Monthly Archives: May 2015


I’ve been thinking a lot about this guy, The Taoist Farmer, lately. He’s been a big help in seeing  recent events from a broader perspective than just the latest crisis.

This farmer had only one horse, and one day the horse ran away. The neighbors came to condole over his terrible loss. The farmer said, “What makes you think it is so terrible?”*

My computer wouldn’t turn on. In order to relieve the stress I felt about it, I began pulling the hair on my head and the weeds in my garden.

A month later, the horse came home–this time bringing with her two beautiful wild horses. The neighbors became excited at the farmer’s good fortune. Such lovely strong horses! The farmer said,

“What makes you think this is good fortune?”

When I finally got a working computer with everything transferred to it I found photos from 8 to 10 years ago that had been buried somewhere on the C Drive. I was happy!

The farmer’s son was thrown from one of the wild horses and broke his leg. All the neighbors were very distressed. Such bad luck! The farmer said, “What makes you think it is bad?”

My replacement computer came with Windows 8 operating system. I’d had Windows 7 on my old one. How the heck am I supposed to find what I’m looking for now?

A war came, and every able-bodied man was conscripted and sent into battle. Only the farmer’s son, because he had a broken leg, remained. The neighbors congratulated the farmer. “What makes you think this is good?” said the farmer.

Now I look out on a weed-free (almost) garden, and have been planting drought-tolerant succulents and grasses, something I thought I’d never get time to do.

*As told by Executive editor, Elise Hancock, in the Johns Hopkins Magazine, November 1993, page 2, in section entitled Editor’s Note.


I’m not at all sure this is how it came about. I have no evidence to back me up, but  the following story is the best explanation I can think of that would explain my recent computer woes..

I have been bemoaning the fact for several months that I was too busy to work in my garden. It was becoming weed-filled and decidedly unattractive. The worse it got, the more I complained until the puppet-masters of the universe decided to take things in their own hands. The behind-the-scene guys assigned to my case are a couple of nasty little devils I’ve been calling Clyde and Clem.

“I’m sick of her bitching and moaning,” Clyde decided aloud one morning about a month ago.

Clem agreed. “Yeah, bro. I think we need to step in. You have anything in mind?”

“As a matter of fact I do,” Clyde admitted. “Have you noticed what keeps her from getting out into her garden, as she says she wants to do?”

“Guess I haven’t been paying much attention. No. What’s her excuse?”

“Her computer. She’s glued to it all day. Thinks she has to do that to get her business going.

If she has no computer,she has no excuse.”

“Oh, this is going to be easy,” Clem remarked. “And fun, too.”

“Which bug shall we use this time?”

“How about the ‘it won’t turn on bug?’”


Meanwhile down on earth I am struggling with a quirky computer that requires a bunch of maneuvers to get it booted up. Finally I call Dell for help. Their suggestions work a time or two, but they finally send a technician to the house.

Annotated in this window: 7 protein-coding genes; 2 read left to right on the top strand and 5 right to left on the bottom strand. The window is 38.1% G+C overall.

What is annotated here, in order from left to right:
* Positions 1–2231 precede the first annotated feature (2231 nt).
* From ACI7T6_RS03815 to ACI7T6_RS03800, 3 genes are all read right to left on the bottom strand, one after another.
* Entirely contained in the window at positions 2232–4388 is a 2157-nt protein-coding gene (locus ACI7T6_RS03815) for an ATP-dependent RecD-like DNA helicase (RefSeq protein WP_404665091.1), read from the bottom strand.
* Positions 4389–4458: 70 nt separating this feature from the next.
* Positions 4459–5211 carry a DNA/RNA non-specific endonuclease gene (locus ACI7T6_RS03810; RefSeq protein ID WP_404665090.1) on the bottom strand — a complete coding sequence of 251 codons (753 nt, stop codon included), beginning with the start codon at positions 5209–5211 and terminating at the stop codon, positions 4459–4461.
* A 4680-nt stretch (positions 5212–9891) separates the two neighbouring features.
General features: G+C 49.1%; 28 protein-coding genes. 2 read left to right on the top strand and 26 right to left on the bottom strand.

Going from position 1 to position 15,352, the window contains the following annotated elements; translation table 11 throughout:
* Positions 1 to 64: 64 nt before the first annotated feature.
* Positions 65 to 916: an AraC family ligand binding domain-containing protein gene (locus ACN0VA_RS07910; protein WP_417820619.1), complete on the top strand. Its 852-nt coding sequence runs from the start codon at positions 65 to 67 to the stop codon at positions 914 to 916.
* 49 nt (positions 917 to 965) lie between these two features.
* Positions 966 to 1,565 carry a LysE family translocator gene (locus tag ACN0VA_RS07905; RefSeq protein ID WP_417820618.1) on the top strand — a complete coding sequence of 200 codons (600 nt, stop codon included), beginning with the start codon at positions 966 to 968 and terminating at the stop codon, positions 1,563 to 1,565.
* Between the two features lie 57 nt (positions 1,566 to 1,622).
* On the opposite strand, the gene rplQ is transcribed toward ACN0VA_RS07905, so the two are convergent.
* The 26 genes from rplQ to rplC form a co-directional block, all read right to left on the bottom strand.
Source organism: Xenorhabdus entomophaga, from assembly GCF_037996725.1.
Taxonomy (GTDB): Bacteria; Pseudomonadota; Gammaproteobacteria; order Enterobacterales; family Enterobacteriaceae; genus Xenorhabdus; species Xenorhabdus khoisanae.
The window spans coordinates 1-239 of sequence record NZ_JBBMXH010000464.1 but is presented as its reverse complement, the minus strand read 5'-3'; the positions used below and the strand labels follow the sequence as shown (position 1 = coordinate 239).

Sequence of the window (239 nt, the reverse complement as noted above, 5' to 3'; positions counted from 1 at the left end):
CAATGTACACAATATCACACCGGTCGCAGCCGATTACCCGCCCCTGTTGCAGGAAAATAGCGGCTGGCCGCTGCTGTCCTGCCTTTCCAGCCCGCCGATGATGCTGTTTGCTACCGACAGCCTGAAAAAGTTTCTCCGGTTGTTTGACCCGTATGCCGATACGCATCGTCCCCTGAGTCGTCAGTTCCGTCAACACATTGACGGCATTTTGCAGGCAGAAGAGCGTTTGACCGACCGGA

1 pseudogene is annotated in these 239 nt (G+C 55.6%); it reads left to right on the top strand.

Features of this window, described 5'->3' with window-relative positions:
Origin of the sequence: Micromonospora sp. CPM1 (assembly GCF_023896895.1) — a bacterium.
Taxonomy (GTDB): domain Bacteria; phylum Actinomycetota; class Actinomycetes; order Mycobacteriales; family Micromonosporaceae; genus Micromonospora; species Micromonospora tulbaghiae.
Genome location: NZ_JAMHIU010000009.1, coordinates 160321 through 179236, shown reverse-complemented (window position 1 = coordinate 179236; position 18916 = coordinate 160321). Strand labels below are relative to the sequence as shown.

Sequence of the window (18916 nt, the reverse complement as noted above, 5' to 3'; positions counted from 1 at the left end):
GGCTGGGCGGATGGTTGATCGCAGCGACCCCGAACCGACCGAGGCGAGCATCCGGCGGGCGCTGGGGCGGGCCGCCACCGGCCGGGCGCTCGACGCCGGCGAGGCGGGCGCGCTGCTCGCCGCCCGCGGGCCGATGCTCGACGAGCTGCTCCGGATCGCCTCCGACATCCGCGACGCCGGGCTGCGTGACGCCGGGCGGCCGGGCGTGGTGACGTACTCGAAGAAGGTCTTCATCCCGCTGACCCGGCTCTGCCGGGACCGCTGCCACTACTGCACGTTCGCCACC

“Has she been out in the garden yet?” Clem inquires.

“Nah. It’s going to take more than this little inconvenience, The nerds at Dell seem to think the problem;s in the mother board. Let’s let the tech change it a couple of times and see what happens.”

A nice guy from Ukiah arrives for a house call with his travel kit of tools and a refurbished mother board and sets to work. After the last screw has been screwed in place he hits the power switch. Nada, nothing, zilch. He returns the next day with yet another mother board (“Sometimes they send one that has the same problem I’m trying to fix.”) Great.

Two new mother boards and a new power cord later it’s decided by Dell that they need the computer at the factory to diagnose the problem. Sounds reasonable. Problem diagnosed quickly, but the part needed to fix problem is “not in stock.” One to two week delay while they look for it.

“What’s going on with our gardener? “ Clem asks.

“Looks like we have an ally down on earth. A friend, who’s probably sick of her complaints too, has offered some help with weeding.”

“That should get her outside!”

Meanwhile I’ve accumulated a MacBook, Chrome Book, Bluetooth external keyboard for my tablet and an I Pad with keyboard, all from friends who are trying to help out. And it does help, but also requires my learning all kinds of new stuff, and my brain is on overload. A week passes and Dell decides they’ll send me a “refurbished” computer.

“ Look at her. She’s punching keys like crazy on that mini-computer, and she’s been at it all afternoon,” says Clyde.

“Oh, oh.” Clem worries, “ What’s going to happen when the new computer arrives?”

“Don’t worry. I’ve got something in mind.”

FedEx arrives with a delivery around noon on Thursday. I let the box lie, unopened, on my daybed most of the day. Dell had promised to help me transfer everything from my external hard drive, so I finally dragged the computer out of its traveling box, did the preliminary stuff and called Dell.

All went well until the tech guy suggested he help me install the software I have on CDs. However, I find there’s no CD drive on the new computer!

Okay, I finally get it!  I give up. I surrender. It’s out in the garden for me until an external CD drive arrives from Dell.

“How about a refill, Clem?”

” Sure, top ‘er off. We have reason to celebrate!”



I know I’m not alone in finding it difficult to wait, whether in line, on line, on hold on the phone, or in my doctor’s waiting room. When I know I’ll have to wait I try to remember to take a book, but when I’m rushing out the door to make the appointment I often forget.  I think the most difficult waiting for me is to be on hold on the phone.